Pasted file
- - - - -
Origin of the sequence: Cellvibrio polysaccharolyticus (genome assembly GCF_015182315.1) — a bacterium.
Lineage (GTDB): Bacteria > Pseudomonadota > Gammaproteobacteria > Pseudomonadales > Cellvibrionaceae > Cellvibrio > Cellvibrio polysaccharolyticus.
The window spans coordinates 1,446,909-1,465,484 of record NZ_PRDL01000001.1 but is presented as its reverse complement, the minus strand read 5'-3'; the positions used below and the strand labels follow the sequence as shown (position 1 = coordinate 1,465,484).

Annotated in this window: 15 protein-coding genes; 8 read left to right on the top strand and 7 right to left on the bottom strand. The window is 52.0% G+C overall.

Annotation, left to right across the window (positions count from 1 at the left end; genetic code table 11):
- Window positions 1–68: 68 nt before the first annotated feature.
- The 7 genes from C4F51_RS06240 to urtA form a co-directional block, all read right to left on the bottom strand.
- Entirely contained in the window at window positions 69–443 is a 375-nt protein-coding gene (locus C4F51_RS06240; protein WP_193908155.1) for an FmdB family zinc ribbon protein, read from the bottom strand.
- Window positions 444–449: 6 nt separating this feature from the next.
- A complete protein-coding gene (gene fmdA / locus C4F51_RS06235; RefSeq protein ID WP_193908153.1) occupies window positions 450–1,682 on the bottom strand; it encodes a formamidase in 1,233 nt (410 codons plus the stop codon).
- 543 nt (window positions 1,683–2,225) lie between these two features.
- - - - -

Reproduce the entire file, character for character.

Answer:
Origin of the sequence: Cellvibrio polysaccharolyticus (genome assembly GCF_015182315.1) — a bacterium.
Lineage (GTDB): Bacteria > Pseudomonadota > Gammaproteobacteria > Pseudomonadales > Cellvibrionaceae > Cellvibrio > Cellvibrio polysaccharolyticus.
The window spans coordinates 1,446,909-1,465,484 of record NZ_PRDL01000001.1 but is presented as its reverse complement, the minus strand read 5'-3'; the positions used below and the strand labels follow the sequence as shown (position 1 = coordinate 1,465,484).

Annotated in this window: 15 protein-coding genes; 8 read left to right on the top strand and 7 right to left on the bottom strand. The window is 52.0% G+C overall.

Annotation, left to right across the window (positions count from 1 at the left end; genetic code table 11):
- Window positions 1–68: 68 nt before the first annotated feature.
- The 7 genes from C4F51_RS06240 to urtA form a co-directional block, all read right to left on the bottom strand.
- Entirely contained in the window at window positions 69–443 is a 375-nt protein-coding gene (locus C4F51_RS06240; protein WP_193908155.1) for an FmdB family zinc ribbon protein, read from the bottom strand.
- Window positions 444–449: 6 nt separating this feature from the next.
- A complete protein-coding gene (gene fmdA / locus C4F51_RS06235; RefSeq protein ID WP_193908153.1) occupies window positions 450–1,682 on the bottom strand; it encodes a formamidase in 1,233 nt (410 codons plus the stop codon).
- 543 nt (window positions 1,683–2,225) lie between these two features.